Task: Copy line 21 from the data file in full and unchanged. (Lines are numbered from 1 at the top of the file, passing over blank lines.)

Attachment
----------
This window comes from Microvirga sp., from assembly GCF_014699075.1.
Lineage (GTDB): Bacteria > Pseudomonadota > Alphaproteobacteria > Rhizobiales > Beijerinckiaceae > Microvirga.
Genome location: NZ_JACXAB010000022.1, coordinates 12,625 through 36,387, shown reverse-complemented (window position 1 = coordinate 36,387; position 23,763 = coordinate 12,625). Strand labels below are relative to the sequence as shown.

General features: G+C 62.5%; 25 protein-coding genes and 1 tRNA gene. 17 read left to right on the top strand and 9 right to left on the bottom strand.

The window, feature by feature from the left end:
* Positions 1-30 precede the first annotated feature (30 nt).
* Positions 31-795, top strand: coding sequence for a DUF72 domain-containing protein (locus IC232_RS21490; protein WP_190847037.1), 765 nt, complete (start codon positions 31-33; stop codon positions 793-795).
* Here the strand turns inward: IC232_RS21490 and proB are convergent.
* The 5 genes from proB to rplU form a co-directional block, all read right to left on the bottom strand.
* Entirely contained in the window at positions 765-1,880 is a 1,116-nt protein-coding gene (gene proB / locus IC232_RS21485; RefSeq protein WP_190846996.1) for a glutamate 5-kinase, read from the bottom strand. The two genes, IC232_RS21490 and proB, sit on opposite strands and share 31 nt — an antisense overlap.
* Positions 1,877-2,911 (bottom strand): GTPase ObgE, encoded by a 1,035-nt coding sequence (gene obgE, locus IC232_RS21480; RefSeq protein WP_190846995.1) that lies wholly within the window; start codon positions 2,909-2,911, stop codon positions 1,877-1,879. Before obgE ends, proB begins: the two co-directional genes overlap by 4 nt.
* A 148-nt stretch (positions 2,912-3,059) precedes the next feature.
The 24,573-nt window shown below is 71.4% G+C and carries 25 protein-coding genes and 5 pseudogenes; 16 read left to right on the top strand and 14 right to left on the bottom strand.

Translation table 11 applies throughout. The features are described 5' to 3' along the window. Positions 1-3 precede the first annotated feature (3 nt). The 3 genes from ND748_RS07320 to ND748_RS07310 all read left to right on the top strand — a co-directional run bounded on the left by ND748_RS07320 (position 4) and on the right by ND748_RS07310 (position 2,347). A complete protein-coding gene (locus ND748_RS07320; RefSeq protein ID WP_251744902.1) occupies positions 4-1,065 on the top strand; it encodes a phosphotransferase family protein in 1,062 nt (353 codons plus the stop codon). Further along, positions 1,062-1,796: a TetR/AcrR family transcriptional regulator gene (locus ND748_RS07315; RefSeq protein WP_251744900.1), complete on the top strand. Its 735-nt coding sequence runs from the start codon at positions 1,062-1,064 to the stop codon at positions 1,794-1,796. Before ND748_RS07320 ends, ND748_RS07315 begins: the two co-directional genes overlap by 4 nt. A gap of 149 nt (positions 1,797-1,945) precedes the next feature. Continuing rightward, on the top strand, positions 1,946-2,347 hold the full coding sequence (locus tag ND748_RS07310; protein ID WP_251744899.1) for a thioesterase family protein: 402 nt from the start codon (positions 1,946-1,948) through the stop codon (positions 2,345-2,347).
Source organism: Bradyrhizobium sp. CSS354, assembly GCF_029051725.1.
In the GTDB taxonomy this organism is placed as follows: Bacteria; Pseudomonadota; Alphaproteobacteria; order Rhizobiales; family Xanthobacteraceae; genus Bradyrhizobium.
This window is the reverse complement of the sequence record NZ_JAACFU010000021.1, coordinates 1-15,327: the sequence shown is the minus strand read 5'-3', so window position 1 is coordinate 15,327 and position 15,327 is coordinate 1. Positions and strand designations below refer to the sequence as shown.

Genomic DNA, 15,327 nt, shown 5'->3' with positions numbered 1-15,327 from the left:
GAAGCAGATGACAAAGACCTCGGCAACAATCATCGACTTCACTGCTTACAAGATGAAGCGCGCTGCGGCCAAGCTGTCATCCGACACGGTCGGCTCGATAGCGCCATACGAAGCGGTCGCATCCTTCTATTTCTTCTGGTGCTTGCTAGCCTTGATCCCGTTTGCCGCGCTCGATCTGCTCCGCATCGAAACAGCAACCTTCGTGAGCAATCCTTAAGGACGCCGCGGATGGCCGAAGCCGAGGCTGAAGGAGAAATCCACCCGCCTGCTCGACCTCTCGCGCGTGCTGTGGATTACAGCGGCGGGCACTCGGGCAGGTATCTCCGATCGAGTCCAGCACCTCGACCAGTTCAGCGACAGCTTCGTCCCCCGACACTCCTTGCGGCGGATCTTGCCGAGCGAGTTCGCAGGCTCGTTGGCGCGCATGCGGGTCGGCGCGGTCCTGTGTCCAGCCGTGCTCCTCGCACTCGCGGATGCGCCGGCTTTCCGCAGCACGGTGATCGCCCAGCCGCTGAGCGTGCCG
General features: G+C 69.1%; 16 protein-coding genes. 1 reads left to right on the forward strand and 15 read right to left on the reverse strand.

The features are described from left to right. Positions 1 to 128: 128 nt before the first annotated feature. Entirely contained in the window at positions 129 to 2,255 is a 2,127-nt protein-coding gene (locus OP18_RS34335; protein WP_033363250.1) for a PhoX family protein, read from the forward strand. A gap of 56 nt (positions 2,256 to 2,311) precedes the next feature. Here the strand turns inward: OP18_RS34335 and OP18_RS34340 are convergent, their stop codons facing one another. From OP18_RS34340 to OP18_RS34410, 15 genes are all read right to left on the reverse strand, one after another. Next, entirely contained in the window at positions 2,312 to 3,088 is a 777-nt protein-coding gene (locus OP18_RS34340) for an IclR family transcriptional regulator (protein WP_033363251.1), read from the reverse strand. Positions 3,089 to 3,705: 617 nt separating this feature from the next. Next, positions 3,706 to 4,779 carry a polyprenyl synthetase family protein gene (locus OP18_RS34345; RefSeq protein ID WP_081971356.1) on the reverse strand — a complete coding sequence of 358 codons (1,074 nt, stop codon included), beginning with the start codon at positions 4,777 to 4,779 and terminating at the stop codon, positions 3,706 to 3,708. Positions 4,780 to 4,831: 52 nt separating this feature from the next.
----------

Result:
The features are described from left to right. Positions 1 to 128: 128 nt before the first annotated feature. Entirely contained in the window at positions 129 to 2,255 is a 2,127-nt protein-coding gene (locus OP18_RS34335; protein WP_033363250.1) for a PhoX family protein, read from the forward strand. A gap of 56 nt (positions 2,256 to 2,311) precedes the next feature. Here the strand turns inward: OP18_RS34335 and OP18_RS34340 are convergent, their stop codons facing one another. From OP18_RS34340 to OP18_RS34410, 15 genes are all read right to left on the reverse strand, one after another. Next, entirely contained in the window at positions 2,312 to 3,088 is a 777-nt protein-coding gene (locus OP18_RS34340) for an IclR family transcriptional regulator (protein WP_033363251.1), read from the reverse strand. Positions 3,089 to 3,705: 617 nt separating this feature from the next. Next, positions 3,706 to 4,779 carry a polyprenyl synthetase family protein gene (locus OP18_RS34345; RefSeq protein ID WP_081971356.1) on the reverse strand — a complete coding sequence of 358 codons (1,074 nt, stop codon included), beginning with the start codon at positions 4,777 to 4,779 and terminating at the stop codon, positions 3,706 to 3,708. Positions 4,780 to 4,831: 52 nt separating this feature from the next.